Welcome To #Steampunk Month!

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June 2017 marks Steampunk month, in which I and several other folk around the internet intend to celebrate all things Steampunk! I’m starting this initiative because mid-month, I’ll be releasing my second novel, For Steam And Country, which is my first steampunk fantasy:

 

This book’s already getting some great buzz. The first professional review appeared in Steampunk Chronicle, in which it was hailed as “a solid adventure tale, much in the mold of Patrick O’Brian or other sea-story writers.”

Here’s the synopsis:

Her father’s been pronounced dead. Destructive earthquakes ravage the countryside. An invading army looms over the horizon. And Zaira’s day is just getting started…

Abandoned at an early age, Zaira von Monocle found life as the daughter of a great adventurer to be filled with hard work and difficulty. She quickly learned to rely on only herself. But when a messenger brought news that her father was dead and that she was the heir to his airship, her world turned upside down.

Zaira soon finds herself trapped in the midst of a war between her home country of Rislandia and the cruel Wyranth Empire, whose soldiers are acting peculiarly—almost inhuman. With the enemy army advancing, her newfound ship’s crew may be the only ones who can save the kingdom.

Cool stuff! Again it’ll be up on June 15th. I’ll have the amazon link for that when it’s available. So let’s get to Steampunk, as I’m sure I have several of my readers asking:

What Is Steampunk?

Steampunk is a sub-culture/genre in sci-fi/fantasy fandom. I call it both a sub-culture and a genre because it’s pretty unique in that it really developed from people cosplaying, rather than the other way around. It’s a Victorian-style fantasy, and can shift in its tone usually from a 1880s-1920s technology level and culture. A lot of the imagination is based on a “what if” question posed of steam engines, seeing them more in use in everyday contraptions. Gears and cranks are a heavy part of the themes. Alchemy is another element, representing some of the snake oil salesmen of the time, and the budding medical industry, but adding a fantasy/magical component to it as well. Airships and blimps litter steampunk scenery, and are some of the most compelling elements of the genre.

How Did Steampunk Begin? 

I’m not exactly certain of its direct origins and when it became labeled “Steampunk” (Yes, I know we can go back to Jules Verne or literary works in the 1970s that tried to homage it, as well as several Anime that had the industrialized fantasy themes, but those were more proto-Steampunk in my opinion. I’ll talk about those in a different blog!), but from what I witnessed, the concept swelled in the early 2010s with folk who attended renaissance fairs and wanted to add little pieces of flare to their garb — from goggles, to cool mechanical or gear based accessories, and getting into the more dystopian elements of the genre, gas masks and the like. What it did was make for AWESOME costuming. And it caught wildfire quickly. That’s how I came into touch with Steampunk. In 2011, I was at Dragon*Con, one of the biggest conventions in America (50,000+ people) and I saw a Steampunk Ball that had hundreds of people dressed in faux-early 1900s military garb, in beautiful dresses, all these cool prop gadgets attached to them. It was glorious to look at. I went out and spent far too much money on my own costume immediately.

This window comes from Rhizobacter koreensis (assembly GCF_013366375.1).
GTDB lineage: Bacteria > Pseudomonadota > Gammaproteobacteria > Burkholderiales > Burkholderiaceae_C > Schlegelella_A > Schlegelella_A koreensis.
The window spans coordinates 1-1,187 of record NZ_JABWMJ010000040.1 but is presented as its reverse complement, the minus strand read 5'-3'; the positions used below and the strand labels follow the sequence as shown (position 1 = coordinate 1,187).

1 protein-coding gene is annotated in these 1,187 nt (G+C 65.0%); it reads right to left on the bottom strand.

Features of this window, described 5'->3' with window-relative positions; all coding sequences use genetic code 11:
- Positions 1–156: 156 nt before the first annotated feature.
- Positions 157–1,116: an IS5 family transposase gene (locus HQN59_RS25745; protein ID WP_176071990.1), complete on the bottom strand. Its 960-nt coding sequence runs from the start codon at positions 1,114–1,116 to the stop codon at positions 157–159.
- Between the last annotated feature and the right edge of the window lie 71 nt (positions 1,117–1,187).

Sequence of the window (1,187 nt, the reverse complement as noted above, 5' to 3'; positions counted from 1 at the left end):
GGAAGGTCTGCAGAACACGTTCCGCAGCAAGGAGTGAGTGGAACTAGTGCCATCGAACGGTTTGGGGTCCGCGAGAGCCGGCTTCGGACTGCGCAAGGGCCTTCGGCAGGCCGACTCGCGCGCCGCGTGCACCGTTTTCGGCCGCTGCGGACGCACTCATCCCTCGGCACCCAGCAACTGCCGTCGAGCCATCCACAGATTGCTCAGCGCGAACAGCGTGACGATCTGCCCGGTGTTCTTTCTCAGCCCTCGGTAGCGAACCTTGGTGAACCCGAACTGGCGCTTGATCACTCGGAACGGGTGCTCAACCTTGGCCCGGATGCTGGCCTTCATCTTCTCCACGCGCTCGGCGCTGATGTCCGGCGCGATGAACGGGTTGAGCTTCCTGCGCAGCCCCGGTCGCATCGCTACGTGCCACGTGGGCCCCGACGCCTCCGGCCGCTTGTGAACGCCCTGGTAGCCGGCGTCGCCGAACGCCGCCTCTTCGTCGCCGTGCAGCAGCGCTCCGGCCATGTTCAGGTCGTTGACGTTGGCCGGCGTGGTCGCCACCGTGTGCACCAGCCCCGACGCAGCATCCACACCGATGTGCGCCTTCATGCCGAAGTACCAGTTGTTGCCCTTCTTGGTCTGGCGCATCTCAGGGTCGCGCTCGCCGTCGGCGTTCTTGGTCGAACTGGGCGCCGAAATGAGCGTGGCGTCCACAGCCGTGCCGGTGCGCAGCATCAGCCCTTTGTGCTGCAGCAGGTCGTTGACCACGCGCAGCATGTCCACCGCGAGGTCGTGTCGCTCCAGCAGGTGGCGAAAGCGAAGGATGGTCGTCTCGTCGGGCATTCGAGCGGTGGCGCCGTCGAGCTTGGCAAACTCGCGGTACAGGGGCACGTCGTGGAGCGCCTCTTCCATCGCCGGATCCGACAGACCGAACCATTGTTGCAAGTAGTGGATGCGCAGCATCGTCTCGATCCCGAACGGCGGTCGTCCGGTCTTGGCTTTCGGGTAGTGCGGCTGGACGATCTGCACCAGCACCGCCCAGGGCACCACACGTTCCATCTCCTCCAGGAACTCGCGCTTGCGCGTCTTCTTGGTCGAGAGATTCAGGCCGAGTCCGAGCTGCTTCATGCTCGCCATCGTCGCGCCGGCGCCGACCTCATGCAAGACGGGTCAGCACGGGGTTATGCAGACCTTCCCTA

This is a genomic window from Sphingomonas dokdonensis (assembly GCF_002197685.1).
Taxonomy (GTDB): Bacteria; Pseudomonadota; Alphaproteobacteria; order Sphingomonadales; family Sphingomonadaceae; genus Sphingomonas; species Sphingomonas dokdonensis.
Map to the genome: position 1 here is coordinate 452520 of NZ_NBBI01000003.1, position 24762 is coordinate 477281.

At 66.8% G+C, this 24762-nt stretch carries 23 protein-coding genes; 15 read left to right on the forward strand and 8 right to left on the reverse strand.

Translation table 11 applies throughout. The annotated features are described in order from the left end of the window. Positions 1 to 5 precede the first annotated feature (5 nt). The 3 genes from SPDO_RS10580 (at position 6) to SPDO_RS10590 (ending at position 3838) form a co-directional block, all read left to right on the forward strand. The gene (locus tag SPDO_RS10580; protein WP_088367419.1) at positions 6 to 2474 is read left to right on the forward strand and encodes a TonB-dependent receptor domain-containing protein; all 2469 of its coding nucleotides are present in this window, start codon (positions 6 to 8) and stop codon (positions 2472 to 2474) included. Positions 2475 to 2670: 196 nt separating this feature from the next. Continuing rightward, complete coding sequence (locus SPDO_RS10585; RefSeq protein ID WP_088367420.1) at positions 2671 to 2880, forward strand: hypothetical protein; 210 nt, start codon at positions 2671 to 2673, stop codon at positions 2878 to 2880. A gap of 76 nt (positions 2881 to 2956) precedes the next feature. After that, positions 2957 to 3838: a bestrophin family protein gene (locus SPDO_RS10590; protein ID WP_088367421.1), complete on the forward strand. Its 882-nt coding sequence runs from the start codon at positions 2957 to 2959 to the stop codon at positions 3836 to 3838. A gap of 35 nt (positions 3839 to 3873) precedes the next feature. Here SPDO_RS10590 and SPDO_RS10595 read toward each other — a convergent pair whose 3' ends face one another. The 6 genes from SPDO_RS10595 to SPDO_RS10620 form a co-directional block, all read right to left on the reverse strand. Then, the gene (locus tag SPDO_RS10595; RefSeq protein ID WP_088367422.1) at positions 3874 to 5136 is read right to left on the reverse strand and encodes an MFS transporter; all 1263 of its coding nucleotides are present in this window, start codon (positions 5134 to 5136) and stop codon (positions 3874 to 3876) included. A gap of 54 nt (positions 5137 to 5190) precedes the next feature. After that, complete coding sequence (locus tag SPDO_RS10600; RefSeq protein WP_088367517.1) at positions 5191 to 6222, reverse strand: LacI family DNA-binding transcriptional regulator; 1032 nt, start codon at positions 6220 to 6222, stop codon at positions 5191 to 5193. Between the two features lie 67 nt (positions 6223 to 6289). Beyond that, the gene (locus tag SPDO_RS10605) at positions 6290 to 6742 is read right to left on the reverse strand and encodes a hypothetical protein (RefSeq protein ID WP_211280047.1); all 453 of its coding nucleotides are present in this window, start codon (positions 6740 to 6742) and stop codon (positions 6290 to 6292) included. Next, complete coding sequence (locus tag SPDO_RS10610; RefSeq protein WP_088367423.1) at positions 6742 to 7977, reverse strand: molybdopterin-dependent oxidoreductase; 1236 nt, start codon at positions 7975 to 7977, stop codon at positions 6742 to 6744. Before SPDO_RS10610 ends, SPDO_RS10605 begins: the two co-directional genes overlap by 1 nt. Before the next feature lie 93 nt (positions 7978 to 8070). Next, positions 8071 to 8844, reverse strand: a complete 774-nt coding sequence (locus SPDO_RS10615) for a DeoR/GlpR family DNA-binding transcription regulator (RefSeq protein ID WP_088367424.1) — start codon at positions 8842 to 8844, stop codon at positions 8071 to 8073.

Around that time we saw a small surge in a literary movement with the genre as well. The webcomic Girl Genius really inspired a lot of folk to love the genre, providing a really compelling tale that still runs to this day. Some cool authors came out of this Steampunk boom, but by 2013-2014 the cultural fad had sort of died down. You didn’t hear about Steampunk much in pop culture anymore, though there certainly were other publications that came about. Looking at the twitter accounts of popular Steampunk magazines/ideas, that peak in 2011-2013 was really where it was at. So what happened?

I have my thoughts on that, but I’ll save that for another blog. There still are steampunk gatherings and a LOT of people who follow steampunk to this day. I just attended my first Clockwork Alchemy last weekend, which was very fun, and am eyeing the Gaslight Expo later in the year, as i’ve always wanted to go to that. For #SteampunkMonth we have a chance to explore Steampunk themes in its full potential. My goal is to bring about a Steampunk Revival and get everyone celebrating these cool concepts again. Join me!

Tally ho!

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5 thoughts on “Welcome To #Steampunk Month!

  1. In 1990 William Gibson and Bruce Sterling published “The Difference Engine”, an alternate history novel set in a Victorian England where clockwork calculating machines became an alternative to computers. Since Gibson and Sterling were both part of the Cyberpunk movement, that book was called “Steampunk”. To the best of my knowledge the term came from there.

  2. Pingback: SENSOR SWEEP: Unqualified Fabricators, Civilized Virtues, Dreadful Warnings, and Ugly-ass Trousers – castaliahouse.com

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